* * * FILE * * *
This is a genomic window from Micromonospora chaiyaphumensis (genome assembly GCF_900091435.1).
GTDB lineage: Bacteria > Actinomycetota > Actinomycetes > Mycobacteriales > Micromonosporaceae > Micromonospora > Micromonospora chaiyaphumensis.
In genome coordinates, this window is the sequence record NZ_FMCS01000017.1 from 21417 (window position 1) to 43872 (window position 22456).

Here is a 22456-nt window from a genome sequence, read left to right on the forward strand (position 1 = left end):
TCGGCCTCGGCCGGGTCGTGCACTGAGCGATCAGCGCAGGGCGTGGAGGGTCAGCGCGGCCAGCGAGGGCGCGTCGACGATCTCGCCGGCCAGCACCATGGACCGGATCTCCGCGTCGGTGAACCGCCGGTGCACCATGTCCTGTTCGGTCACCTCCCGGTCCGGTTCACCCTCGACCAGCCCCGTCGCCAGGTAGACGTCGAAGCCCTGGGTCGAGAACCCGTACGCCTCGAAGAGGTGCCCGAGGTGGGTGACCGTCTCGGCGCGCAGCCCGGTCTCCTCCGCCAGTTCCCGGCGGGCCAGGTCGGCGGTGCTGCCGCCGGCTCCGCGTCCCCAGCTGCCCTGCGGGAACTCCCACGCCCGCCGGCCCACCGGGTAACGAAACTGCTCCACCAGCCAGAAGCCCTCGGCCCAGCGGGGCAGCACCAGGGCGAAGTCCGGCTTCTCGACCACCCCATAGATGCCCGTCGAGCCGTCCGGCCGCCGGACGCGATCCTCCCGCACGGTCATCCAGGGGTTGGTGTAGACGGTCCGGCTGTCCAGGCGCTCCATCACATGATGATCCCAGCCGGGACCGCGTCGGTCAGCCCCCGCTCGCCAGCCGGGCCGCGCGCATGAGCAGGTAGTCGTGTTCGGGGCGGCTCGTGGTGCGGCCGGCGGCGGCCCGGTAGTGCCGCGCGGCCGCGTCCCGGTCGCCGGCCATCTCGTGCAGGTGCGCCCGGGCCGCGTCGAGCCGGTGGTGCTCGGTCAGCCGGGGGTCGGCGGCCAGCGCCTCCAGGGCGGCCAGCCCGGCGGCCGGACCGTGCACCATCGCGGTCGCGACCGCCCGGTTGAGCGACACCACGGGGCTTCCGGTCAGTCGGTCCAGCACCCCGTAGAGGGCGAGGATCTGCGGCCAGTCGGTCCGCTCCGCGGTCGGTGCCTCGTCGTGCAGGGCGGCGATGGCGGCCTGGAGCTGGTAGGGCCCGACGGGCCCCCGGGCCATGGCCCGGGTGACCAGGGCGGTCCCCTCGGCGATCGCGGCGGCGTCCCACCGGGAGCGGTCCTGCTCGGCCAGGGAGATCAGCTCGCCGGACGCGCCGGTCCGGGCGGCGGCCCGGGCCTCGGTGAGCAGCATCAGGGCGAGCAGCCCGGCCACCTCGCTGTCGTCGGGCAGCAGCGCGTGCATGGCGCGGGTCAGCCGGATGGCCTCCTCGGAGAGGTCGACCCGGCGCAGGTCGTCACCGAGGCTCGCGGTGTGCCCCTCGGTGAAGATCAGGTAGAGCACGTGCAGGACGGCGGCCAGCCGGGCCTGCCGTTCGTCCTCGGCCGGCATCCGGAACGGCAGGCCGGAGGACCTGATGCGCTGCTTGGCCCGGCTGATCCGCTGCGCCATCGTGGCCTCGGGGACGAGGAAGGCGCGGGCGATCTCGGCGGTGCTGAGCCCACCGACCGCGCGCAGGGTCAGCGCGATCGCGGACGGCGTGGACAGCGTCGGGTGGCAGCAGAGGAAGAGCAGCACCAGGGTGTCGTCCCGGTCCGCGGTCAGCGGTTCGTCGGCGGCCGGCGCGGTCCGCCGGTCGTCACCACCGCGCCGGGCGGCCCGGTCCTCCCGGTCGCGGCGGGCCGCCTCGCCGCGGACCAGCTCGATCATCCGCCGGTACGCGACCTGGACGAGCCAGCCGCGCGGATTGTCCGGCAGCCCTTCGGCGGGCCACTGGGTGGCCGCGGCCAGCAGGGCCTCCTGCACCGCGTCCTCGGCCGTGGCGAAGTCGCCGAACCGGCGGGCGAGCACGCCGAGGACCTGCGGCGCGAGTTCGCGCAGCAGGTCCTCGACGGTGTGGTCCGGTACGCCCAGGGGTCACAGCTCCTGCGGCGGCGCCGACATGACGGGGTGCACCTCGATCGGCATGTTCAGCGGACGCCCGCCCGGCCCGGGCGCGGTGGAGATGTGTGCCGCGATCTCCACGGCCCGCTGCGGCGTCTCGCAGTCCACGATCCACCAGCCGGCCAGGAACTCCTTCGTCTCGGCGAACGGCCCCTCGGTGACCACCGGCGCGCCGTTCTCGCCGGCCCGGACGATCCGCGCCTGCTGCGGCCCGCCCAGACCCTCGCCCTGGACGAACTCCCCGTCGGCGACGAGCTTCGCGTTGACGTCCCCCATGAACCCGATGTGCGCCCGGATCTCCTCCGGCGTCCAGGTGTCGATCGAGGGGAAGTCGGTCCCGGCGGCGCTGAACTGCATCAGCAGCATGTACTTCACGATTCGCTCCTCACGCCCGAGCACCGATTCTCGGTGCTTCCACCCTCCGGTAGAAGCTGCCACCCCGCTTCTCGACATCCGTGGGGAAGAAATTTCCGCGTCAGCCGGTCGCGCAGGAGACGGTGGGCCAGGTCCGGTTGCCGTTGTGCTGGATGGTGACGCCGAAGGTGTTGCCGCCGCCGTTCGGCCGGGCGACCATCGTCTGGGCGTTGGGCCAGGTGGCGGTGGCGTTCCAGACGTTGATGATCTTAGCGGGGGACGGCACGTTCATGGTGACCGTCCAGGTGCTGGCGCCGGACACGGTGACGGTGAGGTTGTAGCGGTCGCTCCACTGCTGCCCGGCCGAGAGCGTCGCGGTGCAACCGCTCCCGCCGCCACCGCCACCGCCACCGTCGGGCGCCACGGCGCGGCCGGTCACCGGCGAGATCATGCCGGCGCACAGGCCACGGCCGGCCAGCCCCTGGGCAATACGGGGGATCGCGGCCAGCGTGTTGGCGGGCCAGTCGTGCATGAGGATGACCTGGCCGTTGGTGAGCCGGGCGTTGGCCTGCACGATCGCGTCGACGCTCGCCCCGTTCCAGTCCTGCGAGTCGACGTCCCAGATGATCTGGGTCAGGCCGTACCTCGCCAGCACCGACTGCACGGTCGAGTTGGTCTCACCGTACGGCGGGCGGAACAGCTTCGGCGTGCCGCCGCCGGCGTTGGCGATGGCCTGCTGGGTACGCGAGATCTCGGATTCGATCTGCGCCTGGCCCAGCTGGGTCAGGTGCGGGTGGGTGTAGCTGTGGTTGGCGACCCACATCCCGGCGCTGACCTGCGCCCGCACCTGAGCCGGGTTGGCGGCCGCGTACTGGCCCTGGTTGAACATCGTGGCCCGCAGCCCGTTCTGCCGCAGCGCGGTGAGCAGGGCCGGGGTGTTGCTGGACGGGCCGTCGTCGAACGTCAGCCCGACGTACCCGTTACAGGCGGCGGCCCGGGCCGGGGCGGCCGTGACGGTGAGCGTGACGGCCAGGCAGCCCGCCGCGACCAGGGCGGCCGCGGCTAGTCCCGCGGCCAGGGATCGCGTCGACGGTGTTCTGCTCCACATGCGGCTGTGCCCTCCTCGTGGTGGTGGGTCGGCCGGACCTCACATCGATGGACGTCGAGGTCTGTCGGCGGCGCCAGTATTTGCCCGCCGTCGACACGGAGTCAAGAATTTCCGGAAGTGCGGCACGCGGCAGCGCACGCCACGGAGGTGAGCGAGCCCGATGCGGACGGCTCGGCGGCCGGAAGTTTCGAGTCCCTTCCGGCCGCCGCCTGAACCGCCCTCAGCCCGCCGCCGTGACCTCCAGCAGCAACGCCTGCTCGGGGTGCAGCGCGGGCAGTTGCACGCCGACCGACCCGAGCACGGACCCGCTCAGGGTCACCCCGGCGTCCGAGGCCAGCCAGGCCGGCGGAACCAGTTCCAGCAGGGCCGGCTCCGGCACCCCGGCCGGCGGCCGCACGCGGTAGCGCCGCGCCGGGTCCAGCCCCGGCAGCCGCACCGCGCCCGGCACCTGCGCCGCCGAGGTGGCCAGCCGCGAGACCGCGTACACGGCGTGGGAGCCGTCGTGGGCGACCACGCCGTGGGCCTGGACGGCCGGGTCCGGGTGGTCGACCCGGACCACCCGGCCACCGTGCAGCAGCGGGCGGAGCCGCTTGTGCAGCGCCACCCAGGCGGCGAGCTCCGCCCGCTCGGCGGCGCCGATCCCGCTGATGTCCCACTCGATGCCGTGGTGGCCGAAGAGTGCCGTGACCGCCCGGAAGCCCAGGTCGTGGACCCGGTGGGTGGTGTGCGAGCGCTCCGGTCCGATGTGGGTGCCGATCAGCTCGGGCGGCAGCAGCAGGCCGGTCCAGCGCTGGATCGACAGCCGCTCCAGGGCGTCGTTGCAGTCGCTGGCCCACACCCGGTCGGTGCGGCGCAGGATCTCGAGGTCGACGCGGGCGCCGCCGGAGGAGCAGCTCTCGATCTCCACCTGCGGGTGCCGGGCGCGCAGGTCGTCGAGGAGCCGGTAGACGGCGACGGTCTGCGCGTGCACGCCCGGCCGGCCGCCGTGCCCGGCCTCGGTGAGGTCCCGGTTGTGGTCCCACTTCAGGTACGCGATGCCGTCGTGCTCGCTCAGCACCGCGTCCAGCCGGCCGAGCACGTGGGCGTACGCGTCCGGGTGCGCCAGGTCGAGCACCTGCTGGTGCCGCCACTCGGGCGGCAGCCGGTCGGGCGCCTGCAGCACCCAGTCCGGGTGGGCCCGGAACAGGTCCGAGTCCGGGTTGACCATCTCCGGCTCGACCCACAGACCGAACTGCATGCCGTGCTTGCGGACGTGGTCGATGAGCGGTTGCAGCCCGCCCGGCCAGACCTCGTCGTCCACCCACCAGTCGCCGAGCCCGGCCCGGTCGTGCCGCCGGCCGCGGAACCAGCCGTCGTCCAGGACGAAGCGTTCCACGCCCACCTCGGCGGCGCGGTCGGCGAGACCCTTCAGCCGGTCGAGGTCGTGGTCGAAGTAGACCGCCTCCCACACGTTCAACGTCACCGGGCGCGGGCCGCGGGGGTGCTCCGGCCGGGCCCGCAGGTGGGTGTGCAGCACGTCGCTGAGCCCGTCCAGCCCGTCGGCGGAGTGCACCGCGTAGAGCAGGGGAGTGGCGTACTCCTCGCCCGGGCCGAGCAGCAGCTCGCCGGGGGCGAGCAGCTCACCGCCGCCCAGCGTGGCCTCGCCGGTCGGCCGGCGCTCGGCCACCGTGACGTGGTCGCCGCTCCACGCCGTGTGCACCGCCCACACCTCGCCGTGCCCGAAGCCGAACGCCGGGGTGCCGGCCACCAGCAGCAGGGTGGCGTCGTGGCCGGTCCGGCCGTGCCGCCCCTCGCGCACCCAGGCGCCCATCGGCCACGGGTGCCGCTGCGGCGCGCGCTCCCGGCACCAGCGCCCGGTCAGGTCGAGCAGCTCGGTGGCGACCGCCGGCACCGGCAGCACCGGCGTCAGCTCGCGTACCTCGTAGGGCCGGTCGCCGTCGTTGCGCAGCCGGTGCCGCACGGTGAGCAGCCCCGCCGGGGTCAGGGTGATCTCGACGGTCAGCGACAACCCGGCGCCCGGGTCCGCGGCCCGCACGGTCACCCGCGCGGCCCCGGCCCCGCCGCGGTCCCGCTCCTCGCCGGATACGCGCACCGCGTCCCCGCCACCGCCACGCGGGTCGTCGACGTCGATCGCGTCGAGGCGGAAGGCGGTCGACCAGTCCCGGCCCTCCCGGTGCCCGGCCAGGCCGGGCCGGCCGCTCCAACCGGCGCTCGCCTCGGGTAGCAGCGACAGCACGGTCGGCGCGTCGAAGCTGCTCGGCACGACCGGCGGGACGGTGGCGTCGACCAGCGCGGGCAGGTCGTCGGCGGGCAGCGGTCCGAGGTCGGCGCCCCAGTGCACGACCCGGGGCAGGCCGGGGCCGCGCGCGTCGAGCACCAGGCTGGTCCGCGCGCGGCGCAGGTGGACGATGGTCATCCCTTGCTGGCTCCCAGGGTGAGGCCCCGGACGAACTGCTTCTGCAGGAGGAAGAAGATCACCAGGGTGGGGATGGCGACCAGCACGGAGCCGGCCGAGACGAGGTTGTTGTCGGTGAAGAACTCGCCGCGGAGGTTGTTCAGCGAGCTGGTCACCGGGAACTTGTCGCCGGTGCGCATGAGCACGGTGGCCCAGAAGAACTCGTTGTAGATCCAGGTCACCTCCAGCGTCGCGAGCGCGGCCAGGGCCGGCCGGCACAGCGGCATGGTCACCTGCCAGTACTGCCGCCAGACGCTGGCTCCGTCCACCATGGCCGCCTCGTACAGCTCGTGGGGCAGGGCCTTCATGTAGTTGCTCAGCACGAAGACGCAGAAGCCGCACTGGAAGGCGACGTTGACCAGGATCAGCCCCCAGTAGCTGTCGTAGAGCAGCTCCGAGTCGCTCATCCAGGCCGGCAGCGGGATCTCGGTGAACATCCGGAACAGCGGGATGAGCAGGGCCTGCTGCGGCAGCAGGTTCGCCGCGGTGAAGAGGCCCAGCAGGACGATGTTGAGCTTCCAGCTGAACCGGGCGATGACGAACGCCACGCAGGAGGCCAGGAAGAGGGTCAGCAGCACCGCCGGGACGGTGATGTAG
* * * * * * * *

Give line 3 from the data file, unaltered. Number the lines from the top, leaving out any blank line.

In genome coordinates, this window is the sequence record NZ_FMCS01000017.1 from 21417 (window position 1) to 43872 (window position 22456).